8 Lebanese reportedly killed in Israeli air strike against Hezbollah

August 05, 1994|By Los Angeles Times

JERUSALEM -- Eight Lebanese civilians were killed yesterday when Israel conducted its first strike against the militant Islamic group Hezbollah since the government accused it of attacking Jewish and Israeli institutions abroad, south Lebanese security sources said.

An Israeli Army spokeswoman apologized for what she said was the mistaken bombing of a home in the village of Deir Zaharani.

The spokeswoman said that "innocent civilians are not a target," and that the army "expresses sorrow for the casualties."

Israel Radio reported that the incident is under investigation by the army.

The air raid came one day before U.S. Secretary of State Warren M. Christopher was due to arrive in Damascus, Syria, for another attempt at breaking the deadlock in the peace negotiations between the Israelis and Syrians.

The incident is likely to heighten the already tense atmosphere in southern Lebanon, where Israel and Hezbollah are engaged in ** deadly tit-for-tat strikes against each other.

Hezbollah has threatened to fire rockets into northern Israel if Israel strikes at it in southern Lebanon.

South Lebanese security sources said that eight people were killed and as many as 15 were injured in the attack on Deir Zaharani.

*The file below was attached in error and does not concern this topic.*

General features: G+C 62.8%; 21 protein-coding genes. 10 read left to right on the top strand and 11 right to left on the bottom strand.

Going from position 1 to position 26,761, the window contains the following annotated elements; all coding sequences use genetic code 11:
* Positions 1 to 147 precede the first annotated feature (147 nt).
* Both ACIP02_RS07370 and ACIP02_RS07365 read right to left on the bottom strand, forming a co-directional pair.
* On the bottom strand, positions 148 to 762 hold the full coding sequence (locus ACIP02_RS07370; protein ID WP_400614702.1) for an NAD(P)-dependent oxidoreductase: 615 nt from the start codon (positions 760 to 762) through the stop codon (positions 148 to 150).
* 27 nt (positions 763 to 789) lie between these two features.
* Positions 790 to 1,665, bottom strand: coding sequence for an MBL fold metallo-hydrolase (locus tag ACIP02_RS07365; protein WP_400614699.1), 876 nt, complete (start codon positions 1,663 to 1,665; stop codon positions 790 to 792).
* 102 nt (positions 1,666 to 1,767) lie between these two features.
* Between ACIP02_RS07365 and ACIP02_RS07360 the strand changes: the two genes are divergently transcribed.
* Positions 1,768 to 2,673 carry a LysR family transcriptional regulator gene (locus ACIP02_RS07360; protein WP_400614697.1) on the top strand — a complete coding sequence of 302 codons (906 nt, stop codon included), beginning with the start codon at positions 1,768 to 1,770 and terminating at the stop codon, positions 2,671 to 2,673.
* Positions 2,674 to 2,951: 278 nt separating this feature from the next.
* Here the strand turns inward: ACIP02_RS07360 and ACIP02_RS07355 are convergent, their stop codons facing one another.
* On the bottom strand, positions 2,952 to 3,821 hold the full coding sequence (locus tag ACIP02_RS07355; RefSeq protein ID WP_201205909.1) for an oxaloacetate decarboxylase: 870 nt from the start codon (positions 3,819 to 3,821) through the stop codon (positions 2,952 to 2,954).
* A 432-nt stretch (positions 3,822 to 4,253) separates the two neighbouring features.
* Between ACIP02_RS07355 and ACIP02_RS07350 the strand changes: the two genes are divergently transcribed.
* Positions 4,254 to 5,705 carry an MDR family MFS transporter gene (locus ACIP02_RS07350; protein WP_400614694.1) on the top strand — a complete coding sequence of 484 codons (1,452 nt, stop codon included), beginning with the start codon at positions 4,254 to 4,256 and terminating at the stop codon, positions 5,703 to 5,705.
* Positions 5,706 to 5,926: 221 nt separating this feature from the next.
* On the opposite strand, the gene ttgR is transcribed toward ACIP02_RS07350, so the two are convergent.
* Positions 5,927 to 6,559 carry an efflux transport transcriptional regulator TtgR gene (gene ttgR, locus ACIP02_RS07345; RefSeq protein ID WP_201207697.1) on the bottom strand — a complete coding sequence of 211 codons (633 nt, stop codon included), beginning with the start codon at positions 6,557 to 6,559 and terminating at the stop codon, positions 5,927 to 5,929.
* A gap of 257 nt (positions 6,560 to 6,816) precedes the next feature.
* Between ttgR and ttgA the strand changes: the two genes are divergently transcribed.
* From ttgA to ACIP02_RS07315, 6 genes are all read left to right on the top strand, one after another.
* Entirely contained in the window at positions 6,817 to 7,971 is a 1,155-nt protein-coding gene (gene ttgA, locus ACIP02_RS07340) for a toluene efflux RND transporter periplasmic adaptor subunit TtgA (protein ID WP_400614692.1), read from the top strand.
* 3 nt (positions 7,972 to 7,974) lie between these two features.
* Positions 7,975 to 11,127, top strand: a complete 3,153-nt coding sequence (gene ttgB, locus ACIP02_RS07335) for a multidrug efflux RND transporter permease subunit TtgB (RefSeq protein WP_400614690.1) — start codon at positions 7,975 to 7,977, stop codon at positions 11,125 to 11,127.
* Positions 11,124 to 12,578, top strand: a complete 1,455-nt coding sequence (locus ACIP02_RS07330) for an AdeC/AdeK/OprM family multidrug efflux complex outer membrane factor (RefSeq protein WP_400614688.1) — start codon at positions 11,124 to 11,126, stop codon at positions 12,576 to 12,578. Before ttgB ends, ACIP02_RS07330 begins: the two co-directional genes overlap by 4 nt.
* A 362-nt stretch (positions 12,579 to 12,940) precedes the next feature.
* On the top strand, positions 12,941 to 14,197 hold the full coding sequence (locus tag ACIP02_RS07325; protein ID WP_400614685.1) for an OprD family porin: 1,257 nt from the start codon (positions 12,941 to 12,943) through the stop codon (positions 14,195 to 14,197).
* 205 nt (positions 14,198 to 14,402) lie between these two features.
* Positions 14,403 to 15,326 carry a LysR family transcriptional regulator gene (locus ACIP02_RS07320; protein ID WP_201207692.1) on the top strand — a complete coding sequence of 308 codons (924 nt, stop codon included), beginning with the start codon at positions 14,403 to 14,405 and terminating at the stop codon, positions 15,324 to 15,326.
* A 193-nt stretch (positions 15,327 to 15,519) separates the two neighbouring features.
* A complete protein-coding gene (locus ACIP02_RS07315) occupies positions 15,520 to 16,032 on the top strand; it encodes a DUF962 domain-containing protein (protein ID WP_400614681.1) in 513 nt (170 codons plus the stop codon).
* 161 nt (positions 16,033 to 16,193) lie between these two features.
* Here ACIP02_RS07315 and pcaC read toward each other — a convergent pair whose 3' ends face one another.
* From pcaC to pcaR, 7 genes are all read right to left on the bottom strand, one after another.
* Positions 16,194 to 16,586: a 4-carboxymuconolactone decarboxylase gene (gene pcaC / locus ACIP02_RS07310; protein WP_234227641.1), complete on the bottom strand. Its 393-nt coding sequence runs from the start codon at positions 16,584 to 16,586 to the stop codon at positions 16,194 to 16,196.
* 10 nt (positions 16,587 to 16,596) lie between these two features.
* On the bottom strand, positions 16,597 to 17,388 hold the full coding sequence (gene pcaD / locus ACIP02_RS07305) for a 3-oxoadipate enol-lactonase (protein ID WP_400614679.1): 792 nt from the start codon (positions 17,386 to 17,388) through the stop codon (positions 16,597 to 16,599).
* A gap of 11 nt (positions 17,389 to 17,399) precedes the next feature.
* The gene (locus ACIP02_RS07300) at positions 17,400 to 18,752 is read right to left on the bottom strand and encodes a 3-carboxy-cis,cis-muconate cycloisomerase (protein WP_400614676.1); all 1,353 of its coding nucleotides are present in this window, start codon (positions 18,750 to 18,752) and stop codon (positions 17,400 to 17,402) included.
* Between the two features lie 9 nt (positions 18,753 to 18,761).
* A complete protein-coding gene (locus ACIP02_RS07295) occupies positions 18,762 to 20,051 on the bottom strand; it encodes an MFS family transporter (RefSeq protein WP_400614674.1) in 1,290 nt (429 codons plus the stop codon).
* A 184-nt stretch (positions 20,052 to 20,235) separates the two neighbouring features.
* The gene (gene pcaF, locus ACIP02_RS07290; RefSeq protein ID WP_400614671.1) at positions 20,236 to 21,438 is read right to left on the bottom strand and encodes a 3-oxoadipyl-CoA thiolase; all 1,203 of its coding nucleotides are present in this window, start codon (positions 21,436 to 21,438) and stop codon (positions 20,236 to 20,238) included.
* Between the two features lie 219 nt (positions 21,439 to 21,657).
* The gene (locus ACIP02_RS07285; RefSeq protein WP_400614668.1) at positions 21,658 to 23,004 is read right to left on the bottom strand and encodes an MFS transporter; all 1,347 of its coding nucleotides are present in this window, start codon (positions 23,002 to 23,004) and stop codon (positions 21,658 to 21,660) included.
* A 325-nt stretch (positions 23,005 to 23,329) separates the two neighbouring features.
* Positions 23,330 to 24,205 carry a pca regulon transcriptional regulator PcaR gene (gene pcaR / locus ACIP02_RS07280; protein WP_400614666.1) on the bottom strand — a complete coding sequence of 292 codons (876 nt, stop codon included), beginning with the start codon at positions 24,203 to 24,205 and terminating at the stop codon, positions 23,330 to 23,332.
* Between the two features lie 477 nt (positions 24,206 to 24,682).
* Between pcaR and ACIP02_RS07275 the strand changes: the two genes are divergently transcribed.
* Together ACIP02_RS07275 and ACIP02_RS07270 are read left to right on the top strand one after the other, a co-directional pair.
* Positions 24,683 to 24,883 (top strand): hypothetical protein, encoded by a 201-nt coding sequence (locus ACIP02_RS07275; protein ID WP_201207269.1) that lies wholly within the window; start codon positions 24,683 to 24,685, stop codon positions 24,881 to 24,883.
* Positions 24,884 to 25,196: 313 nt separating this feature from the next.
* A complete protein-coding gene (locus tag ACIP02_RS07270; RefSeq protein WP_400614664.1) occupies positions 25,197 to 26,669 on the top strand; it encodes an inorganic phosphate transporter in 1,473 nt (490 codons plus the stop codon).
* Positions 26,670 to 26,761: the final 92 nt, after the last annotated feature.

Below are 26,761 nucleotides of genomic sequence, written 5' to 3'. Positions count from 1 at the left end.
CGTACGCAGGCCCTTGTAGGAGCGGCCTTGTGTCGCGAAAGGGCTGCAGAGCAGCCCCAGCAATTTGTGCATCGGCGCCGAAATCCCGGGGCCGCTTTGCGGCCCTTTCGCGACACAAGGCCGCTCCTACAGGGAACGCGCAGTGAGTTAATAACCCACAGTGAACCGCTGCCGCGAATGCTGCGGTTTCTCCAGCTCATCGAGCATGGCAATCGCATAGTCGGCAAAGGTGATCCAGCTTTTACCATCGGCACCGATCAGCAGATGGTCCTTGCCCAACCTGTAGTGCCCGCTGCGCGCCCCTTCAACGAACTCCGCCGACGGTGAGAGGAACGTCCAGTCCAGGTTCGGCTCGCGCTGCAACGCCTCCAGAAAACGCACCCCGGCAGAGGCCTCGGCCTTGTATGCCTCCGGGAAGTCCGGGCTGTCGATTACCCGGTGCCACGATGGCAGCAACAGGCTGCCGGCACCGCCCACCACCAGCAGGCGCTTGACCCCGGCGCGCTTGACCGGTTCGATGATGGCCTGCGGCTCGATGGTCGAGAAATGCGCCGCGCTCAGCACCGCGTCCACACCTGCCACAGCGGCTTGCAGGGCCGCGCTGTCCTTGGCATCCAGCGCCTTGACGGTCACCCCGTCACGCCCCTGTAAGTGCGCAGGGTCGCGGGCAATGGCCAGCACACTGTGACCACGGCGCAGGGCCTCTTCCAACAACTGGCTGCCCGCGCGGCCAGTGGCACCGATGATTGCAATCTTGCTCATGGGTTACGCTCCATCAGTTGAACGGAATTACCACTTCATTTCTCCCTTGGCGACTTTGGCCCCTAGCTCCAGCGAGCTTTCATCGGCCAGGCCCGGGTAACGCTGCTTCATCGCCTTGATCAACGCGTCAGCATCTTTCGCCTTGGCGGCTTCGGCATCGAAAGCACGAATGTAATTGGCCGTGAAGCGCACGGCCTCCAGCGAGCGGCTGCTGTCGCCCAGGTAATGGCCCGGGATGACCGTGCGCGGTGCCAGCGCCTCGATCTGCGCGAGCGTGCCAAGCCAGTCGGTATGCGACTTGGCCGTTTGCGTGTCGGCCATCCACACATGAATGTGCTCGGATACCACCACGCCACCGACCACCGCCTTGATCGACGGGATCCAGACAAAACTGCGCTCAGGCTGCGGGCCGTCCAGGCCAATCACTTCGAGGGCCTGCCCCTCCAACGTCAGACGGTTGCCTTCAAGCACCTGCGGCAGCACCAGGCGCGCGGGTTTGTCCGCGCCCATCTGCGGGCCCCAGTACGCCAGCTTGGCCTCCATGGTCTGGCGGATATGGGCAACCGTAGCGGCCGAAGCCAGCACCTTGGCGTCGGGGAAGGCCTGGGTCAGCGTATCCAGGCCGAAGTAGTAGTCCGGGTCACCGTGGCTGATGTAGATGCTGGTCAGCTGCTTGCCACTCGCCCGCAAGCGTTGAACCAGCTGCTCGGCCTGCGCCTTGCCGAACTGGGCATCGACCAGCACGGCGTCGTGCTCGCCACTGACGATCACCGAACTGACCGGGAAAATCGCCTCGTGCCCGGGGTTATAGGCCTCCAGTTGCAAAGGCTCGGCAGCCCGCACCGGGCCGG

The sources said a home and adjacent shop were flattened in the town in a direct hit from a missile fired from an Israeli jet.

One unidentified man, his wife and their two children were

among the dead. Another unidentified civilian, another woman and two more children were also said to have been killed.

Thousands of Lebanese began fleeing their villages in the south last month, seeking safety in the north after Israel threatened to make Hezbollah pay for attacks on a Jewish organization's building in Buenos Aires, Argentina, the Israeli Embassy in London and a Jewish community center in London. As many as 100 people died in the Buenos Aires bombing.

Villagers had begun coming home recently, according to Lebanese news reports, believing that the Israelis had decided not to strike.

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